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Peter Sinclair (page4) ---

Tales from the Territories : Wrigley Station
By Peter Sinclair

Vehicle Problems. The first vehicle casualty was the D4 Cat that had been on loan to Good Hope to install a radial ground. It was returned on the last southbound boat of the season and was received with a cracked block. Someone had not paid attention to the anti-freeze level before shipping it after freezing temperatures had arrived. The first problem was how to get a dead piece of machinery off the Barge. We used the D7 to winch it around the deck, then dozed a ramp to the deck, winched it off and hauled it into camp.

This left the D7 for airstrip maintenance and all the hauling duties. In early summer, 1949, Hal Zinn and I were bringing in a load from the beach when the Cat broke a track on the hill. We pulled the track back together with come-alongs and wove it with wire rope. The tractor was slowly moved back to base - walking alongside with crowbars to ease the broken part over the drive sprocket. We had no idea how to repair the tracks. Track pins are put in using a hydraulic press. That's when S/Sgt Alex Lowe came in from Ft. Simpson where he was in charge of the transmitters and the Cat 4600 power plants.

Alex knew what to do about the Cat tracks. With the broken track lying on the ground fore-and-aft with the track plates removed, oxy-acetylene heat was applied and the track pins hammered out. New track links and two-piece track pins were then installed, track plates replaced, and the track tensioned - we were back in business.

In late winter the RCAF delivered the new block and replacement parts for the D4. Alex had stripped the engine while waiting for the track parts, then started in rebuilding the engine. I was on evening shifts and was able to get in a week as mechanic's helper on the D4.

The next vehicle casualty was the 3-ton stake truck, the clutch of which gave out after too many trips to the beach while the cats were out of service. Cpl Ray Bebeau and Signm. Jack Unger, vehicle mechanics from Calder, came in to replace the clutch. That is when they had the Bear Hunt.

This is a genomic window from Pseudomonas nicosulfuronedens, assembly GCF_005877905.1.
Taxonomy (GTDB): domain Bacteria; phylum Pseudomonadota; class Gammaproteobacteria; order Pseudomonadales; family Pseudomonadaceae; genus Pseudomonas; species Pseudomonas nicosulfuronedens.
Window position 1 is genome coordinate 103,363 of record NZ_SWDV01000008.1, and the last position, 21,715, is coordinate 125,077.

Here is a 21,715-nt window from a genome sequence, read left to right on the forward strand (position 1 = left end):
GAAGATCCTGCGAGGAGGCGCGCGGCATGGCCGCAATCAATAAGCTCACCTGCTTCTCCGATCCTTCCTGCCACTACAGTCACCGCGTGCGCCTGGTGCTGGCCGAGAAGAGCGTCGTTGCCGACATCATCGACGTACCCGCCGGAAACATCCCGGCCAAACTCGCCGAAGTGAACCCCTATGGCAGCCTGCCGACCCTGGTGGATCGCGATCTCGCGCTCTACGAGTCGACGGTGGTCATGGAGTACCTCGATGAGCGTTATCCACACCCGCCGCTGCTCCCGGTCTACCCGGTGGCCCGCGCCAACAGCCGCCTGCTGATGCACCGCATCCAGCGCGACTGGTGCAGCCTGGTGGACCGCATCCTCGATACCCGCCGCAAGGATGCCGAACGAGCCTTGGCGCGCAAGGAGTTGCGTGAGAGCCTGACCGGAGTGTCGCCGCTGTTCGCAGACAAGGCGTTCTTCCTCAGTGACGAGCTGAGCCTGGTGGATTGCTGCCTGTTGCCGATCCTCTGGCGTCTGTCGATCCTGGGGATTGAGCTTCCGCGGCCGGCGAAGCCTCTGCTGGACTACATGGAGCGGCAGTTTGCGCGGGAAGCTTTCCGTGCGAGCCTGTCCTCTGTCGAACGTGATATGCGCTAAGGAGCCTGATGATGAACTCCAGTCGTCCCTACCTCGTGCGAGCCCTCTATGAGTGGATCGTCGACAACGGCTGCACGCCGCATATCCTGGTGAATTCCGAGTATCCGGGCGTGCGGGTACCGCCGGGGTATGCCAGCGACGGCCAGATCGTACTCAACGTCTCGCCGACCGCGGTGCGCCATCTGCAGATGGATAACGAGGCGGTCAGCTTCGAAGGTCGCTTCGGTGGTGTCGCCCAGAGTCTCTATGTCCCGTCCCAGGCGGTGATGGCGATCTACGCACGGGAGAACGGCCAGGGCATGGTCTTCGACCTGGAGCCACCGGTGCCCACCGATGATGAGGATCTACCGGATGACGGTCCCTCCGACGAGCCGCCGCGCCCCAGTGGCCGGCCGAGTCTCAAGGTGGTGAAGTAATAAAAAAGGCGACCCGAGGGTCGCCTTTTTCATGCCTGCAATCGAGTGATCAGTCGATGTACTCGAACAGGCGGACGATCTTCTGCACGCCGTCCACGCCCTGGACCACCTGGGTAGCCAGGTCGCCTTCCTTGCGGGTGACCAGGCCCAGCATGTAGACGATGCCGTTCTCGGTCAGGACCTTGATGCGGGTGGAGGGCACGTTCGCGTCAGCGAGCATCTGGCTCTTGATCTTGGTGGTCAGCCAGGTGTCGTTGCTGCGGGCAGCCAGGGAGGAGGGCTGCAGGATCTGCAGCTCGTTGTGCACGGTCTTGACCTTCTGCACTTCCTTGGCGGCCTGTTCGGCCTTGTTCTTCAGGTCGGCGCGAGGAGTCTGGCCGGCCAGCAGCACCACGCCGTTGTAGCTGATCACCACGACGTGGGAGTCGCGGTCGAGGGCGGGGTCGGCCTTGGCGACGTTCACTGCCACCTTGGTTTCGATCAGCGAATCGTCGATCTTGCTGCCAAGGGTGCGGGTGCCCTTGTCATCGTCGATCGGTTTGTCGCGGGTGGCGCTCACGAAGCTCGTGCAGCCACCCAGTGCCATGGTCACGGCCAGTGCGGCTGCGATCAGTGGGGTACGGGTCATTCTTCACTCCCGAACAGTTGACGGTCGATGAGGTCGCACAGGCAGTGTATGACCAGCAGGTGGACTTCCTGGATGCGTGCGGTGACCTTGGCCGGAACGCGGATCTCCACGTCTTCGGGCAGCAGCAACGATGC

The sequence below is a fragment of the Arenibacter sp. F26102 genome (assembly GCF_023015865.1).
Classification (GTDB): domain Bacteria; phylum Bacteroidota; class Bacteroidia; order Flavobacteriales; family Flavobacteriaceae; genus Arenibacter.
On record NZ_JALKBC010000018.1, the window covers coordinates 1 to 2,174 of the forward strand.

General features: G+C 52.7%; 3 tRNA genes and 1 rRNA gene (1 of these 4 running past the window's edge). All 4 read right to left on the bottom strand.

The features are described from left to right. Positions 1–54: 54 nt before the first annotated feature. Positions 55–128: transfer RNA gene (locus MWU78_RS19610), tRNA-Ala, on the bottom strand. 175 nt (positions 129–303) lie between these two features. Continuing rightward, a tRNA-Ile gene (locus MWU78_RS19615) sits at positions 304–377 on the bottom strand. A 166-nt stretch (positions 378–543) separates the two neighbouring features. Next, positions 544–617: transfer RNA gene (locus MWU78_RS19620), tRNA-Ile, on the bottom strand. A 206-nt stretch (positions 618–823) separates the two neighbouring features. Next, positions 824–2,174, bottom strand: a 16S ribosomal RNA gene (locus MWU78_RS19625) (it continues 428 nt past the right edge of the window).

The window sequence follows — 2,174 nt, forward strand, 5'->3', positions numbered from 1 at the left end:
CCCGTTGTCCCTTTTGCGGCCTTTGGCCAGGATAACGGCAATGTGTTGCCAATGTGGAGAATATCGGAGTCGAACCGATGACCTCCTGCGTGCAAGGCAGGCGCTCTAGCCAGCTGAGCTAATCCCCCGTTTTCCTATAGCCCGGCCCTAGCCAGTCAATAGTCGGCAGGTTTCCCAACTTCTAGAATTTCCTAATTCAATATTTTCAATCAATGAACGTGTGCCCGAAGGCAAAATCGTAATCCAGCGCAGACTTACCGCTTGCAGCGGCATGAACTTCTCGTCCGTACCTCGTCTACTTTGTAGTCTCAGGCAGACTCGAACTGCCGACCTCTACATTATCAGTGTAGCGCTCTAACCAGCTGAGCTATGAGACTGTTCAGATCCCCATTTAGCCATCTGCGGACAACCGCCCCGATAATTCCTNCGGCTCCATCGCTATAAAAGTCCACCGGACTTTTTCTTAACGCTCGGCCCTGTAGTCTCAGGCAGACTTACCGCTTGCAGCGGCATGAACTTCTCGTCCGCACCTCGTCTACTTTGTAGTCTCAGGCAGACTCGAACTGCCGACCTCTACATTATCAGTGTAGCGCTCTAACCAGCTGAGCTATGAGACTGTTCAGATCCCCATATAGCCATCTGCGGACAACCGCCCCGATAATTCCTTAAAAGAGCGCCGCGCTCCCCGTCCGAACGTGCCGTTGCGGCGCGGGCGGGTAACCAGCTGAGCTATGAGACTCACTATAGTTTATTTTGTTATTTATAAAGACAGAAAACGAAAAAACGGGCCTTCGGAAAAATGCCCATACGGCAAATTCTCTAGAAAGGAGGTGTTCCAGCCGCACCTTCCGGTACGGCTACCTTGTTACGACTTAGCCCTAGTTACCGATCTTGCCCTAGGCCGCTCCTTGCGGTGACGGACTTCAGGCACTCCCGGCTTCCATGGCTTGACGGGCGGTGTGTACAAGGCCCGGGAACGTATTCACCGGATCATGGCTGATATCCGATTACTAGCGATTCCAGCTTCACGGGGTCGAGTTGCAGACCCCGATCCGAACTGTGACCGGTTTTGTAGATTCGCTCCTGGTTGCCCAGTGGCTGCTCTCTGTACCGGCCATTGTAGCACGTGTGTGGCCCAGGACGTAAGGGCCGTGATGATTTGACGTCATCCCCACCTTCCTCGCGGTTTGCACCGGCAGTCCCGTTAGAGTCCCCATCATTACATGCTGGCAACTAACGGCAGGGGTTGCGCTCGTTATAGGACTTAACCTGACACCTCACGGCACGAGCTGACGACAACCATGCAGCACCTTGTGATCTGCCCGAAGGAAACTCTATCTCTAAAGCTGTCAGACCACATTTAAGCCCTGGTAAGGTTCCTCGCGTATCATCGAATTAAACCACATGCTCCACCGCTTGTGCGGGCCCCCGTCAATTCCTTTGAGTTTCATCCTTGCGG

Alex Lowe had an interesting history. He came from the Yukon where he had his own gold claim and had worked the gold dredges in the summer. In the winter he took correspondence courses and attended courses on the "outside". He was a qualified welder, diesel mechanic, radio mechanic, and cat operator, and held a DOT 2nd class operator's certificate.

Alex enlisted in the army in Dawson City in 1939 and was put directly on the circuit, spending his entire army career in the north.

One evening Ken Stewart and Joe Murree were out in front of the station with two of the .303 Rifles doing arms drill - Porte arms, slope arms, present arms, and so on. Alex stood in the doorway watching this performance with a look of amazement. Finally he said, "What on earth is that?"

Howie Crowell, who was also watching replied, "That's arms drill."

"What," said Lowe, "is arms drill?" Here was a S/Sgt, 10 years in the army, who had never seen arms drill before. Staying in the North did have some advantages.

The starting engine of the D7 had been getting low on compression. After the cold weather and snow arrived it stalled outside the garage and could not be started. Hal Zinn thought he could repair it if we could get enough heat around the engine to prevent frost burn and fingers sticking to the cold metal. Parts came on the next CPA flight. By that time a structure had been built on the side of the Cat and draped in canvas. Snow was banked to block off the spaces around the tracks. The temperature was in the -25 Fahrenheit range. I had managed to get one of the old worn-out Stewart Warner aircraft heaters running, and with that bearing directly on the starting engine along with several 100 watt light bulbs, Hal installed new rings and connecting rod bearings. Calder was finding out that running a station that had an airstrip could be expensive.



Footwear. The army-issue winter footwear was an ankle-high felt boot. This would have been OK around the station but was useless on the icy cold deck plates of the Cats. I had my duffle socks made by one of the local Indian ladies through the HBC Factor. The others already had theirs from previous stations.

With a pair of thick wool stockings, foot duffle, ankle duffel, a felt insole and a pair of high cut cowhide moccasins mail-ordered from T. Eaton Co., your feet did not freeze even sitting on the Cat.

In late 1949 the system sent in flight boots and new style parkas. The new boots were a welcome addition but I found the old style B parka was better for Cat. driving.

Velox Versutus Vigilans